2: The server responds with a message that contains the error “PREAUTH_REQUIRED” but importantly it also includes the following section because the original request said it supported AES:

As you can see this tells us the exact salt to use for this user, which is the domain name in uppercase (KERB.LOCAL) followed by the username in the exact same case that was in the user’s AD account (joe.BLOGGS).

3: So now Windows can just send another AS-REQ but this time using the correct salt to encrypt the preauth data (which is a timestamp to avoid replay attacks, as I explained in this video):

4: This time the server responds with an AS-REP which contains the user’s TGT and then they can go ahead and use that to request service tickets.


If the user account has preauth disabled then none of this matters as the client doesn’t need to encrypt anything using their username as a salt. So after the first AS-REQ the server just responds with the AS-REP containing the user’s TGT (message 4 in the info above).

Also some attacker tools skip straight to the second AS-REQ that includes encrypted preauth data, so they do need the username to be in the correct case. For example if you the “brute” command in Rubeus and supply usernames and passwords but with the usernames not matching the case they are in AD, it will tell you that no valid credentials were found even though you did have a correct username and password combo. I’m hoping to work around this in my Rubeus GUI tool but I’ll make another post about that soon. EDIT: After way more work than I anticipated, I’ve now made my Rubeus GUI tool handle this correctly so usernames are no longer case sensitive 🙂

Lastly, if any of the Kerberos lingo above didn’t make much sense to you, check out my in depth explanation of Kerberos here:

Kerberos Protocol Explained

This blog post is intended to supplement the Kerberos explanation video that just went live on my Youtube channel:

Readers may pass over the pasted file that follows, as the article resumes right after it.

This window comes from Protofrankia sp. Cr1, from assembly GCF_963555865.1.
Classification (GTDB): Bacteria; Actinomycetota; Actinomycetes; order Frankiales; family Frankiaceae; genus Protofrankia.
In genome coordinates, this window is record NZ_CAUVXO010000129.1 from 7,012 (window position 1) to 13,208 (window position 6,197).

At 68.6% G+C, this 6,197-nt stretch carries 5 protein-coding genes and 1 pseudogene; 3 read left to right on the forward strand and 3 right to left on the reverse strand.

As such, I’m not going to explain everything in detail here. This post is intended as a quick reference for all of the diagrams I made for that video. Hopefully they can be useful on their own even if you don’t watch the video, but of course I’d encourage you to watch it to get a full explanation of everything here.

So let’s start off with the simple high level summary of the Kerberos authentication process:

Step 1 and 2 in the diagram above happen once, when the user logs on to their PC. Steps 3 and 4 happen the first time they try to authenticate with the network service (SQL Server in this example). The service ticket they receive in step 4 will get cached, so then step 5 happens every time they access the service and uses that cached ticket (until they log off or until the service ticket expires and then they need to repeat step 3 and 4 again).

Now for a slightly more in depth look at that same process:

To understand how this really works, we need to look at the network messages that get sent for each of those steps.

First of all we have the AS-REQ and AS-REP which cover step 1 and 2 in the previous diagrams:

Then for step 3 and 4 we have the TGS-REQ and TGS-REP messages:

Then finally the AP-REQ message for step 5. Note that this message won’t usually be easy to see in network captures because it will be sent over whatever protocol the client communicates with the network service with (e.g HTTPS, SQL’s network protocol, or some proprietary protocol created just for this service):

Of course there’s more to some of these structures, but I’ve picked out the interesting parts and tried to keep things as simple as possible whilst still being accurate.

Towards the end of the video mentioned at the start of this post, you’ll see how each of these diagrams relate to a real world Wireshark network capture of this whole process happening. So yeah, go watch that 🙂